New York Times Best Sellers

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For the week of February 10, 2013. View the complete list from The New York Times.

Hardcover Fiction:

1. PRIVATE BERLIN, by James Patterson and Mark Sullivan. (Little, Brown & Company, $27.99.) A superstar agent at the German headquarters of an investigation firm disappears.

2. A MEMORY OF LIGHT, by Robert Jordan and Brandon Sanderson. (Tor/Tom Doherty, $34.99.) The 14th and final novel in the Wheel of Time fantasy series.

3. SUSPECT, by Robert Crais. (Putnam, $27.95.) A Los Angeles policeman and a German shepherd, both suffering from PTSD, search for the killers of the cop’s partner.

4. GONE GIRL, by Gillian Flynn. (Crown, $25.) A woman disappears on her fifth anniversary; is her husband a killer?

5. EVER AFTER, by Kim Harrison. (HarperCollins Voyager, $27.99.) The witch Rachel Morgan and an unlikely ally battle a demon in order to prevent an apocalypse.

    

Hardcover Nonfiction:

1. MY BELOVED WORLD, by Sonia Sotomayor. (Knopf, $27.95.) The Supreme Court justice recalls growing up in the Bronx, attending Princeton, working for the Manhattan District Attorney’s office and becoming a federal judge.

2. FRANCONA, by Terry Francona and Dan Shaughnessy. (Houghton Mifflin Harcourt, $28.) The manager’s Red Sox years.

3. GOING CLEAR, by Lawrence Wright. (Knopf, $28.95.) The Pulitzer Prize-winning author examines the world of Scientology.

4. KILLING KENNEDY, by Bill O’Reilly and Martin Dugard. (Holt, $28.) The host of The O’Reilly Factor recounts the events surrounding the assassination of John F. Kennedy.

5. KILLING LINCOLN, by Bill O’Reilly and Martin Dugard. (Holt, $28.) The host of The O’Reilly Factor recounts the events surrounding the assassination of Abraham Lincoln.

    

Young Adult:

1. THE PERKS OF BEING A WALLFLOWER, by Stephen Chbosky. (Simon & Schuster.) What it’s like to grow up, from the perspective of a high school boy. (Ages 14 and up)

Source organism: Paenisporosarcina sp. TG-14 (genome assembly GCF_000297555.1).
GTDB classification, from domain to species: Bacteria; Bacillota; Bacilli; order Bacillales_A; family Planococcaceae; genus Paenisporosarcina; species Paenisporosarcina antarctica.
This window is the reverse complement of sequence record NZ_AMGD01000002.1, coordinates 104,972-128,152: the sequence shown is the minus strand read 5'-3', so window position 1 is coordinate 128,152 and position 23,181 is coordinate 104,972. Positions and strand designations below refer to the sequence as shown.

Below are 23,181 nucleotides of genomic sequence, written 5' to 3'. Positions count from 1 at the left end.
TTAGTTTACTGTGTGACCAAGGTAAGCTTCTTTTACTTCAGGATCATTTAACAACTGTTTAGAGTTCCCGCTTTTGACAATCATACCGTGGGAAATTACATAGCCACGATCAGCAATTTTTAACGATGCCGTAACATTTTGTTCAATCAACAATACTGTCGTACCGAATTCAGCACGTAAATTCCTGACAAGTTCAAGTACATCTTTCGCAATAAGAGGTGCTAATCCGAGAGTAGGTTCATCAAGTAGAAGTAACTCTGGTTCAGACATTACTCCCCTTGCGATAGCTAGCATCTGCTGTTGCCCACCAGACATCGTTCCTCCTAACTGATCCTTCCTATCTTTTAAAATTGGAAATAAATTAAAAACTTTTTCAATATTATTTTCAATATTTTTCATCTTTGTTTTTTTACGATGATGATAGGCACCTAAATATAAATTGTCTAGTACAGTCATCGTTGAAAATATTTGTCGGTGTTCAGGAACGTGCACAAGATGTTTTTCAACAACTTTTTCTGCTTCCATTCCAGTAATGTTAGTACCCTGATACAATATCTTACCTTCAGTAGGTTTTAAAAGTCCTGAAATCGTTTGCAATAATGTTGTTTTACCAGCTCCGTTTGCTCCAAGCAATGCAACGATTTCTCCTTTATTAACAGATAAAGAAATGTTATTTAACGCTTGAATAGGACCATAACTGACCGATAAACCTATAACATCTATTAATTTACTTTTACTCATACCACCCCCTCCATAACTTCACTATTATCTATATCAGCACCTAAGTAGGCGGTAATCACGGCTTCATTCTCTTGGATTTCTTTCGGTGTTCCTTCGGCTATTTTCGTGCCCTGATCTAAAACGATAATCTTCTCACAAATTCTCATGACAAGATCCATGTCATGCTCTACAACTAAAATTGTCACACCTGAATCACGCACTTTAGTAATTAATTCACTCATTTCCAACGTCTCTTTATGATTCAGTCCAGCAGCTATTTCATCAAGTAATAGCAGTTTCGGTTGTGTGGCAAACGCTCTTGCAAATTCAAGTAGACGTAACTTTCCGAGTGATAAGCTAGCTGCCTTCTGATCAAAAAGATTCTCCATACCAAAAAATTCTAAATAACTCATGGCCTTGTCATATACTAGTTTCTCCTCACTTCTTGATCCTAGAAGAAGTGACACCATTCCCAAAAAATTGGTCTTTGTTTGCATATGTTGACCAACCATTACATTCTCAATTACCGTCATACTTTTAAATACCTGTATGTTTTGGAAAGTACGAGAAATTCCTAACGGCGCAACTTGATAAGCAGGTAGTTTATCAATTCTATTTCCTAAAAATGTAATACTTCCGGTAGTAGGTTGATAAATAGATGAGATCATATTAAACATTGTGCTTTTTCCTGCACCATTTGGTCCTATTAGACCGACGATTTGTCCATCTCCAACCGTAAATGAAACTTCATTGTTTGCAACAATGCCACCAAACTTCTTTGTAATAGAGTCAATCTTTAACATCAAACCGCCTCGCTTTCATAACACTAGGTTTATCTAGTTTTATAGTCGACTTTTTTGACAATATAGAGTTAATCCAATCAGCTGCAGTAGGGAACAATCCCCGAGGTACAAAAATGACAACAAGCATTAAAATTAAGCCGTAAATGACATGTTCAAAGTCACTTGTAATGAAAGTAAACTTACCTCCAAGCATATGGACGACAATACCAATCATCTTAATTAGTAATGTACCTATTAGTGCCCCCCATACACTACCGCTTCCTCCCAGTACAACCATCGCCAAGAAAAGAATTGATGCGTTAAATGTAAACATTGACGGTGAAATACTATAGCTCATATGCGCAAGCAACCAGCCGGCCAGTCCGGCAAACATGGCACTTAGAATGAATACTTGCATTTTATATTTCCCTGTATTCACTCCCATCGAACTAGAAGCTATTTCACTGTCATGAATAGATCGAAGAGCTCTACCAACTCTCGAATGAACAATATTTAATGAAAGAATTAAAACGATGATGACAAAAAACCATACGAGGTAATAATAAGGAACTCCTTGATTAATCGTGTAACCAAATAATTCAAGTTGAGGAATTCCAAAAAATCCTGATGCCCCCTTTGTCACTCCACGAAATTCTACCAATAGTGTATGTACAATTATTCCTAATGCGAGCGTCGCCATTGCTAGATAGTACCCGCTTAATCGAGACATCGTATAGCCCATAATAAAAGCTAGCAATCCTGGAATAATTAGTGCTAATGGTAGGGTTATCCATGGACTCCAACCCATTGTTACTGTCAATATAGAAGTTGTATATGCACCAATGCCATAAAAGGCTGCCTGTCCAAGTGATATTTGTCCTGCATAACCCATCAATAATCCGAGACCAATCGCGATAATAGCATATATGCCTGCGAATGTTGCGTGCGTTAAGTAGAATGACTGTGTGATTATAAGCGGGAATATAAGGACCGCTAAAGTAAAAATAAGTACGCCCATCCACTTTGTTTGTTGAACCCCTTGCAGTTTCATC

2. THE FAULT IN OUR STARS, by John Green. (Dutton, $17.99.) A 16-year-old heroine faces the medical realities of cancer. (Ages 14 and up)

3. DIVERGENT, by Veronica Roth. (HarperCollins Publishers.) A girl must prove her mettle in a faction-ridden dystopia. (Ages 14 and up)

4. INSURGENT, by Veronica Roth. (HarperCollins Publishers.) In this Divergent follow-up, a faction war looms. (Ages 14 and up)

5. LOOKING FOR ALASKA, by John Green. (Penguin Group.) A boy seeking excitement finds that and more in a girl named Alaska. (Ages 14 to 17)

    

Children’s Middle Grade:

1. WONDER, by R. J. Palacio. (Knopf Doubleday Publishing.) A boy with a facial deformity enters a mainstream school. (Ages 8 to 12)

2. I FUNNY, by James Patterson and Chris Grabenstein.. (Little, Brown & Company.) Jamie Grimm is on a mission to become the world’s greatest stand-up comedian.

3. NANCY CLANCY, SECRET ADMIRER, by Jane O’Connor. Illustrated by Robin Preiss Glasser. (HarperCollins Publishers.) Nancy and Bree decide to play matchmaker. (Ages 7 to 10)

4. THE LEGO IDEAS BOOK, by Daniel Lipkowitz. (DK Publishing.) Plastic-brick projects. (Ages 7 and up)

5. MIDDLE SCHOOL, THE WORST YEARS OF MY LIFE, by James Patterson and Chris Tebbetts. (Little, Brown & Company.) Rafe breaks every rule in the book. (Ages 8 to 12)

    

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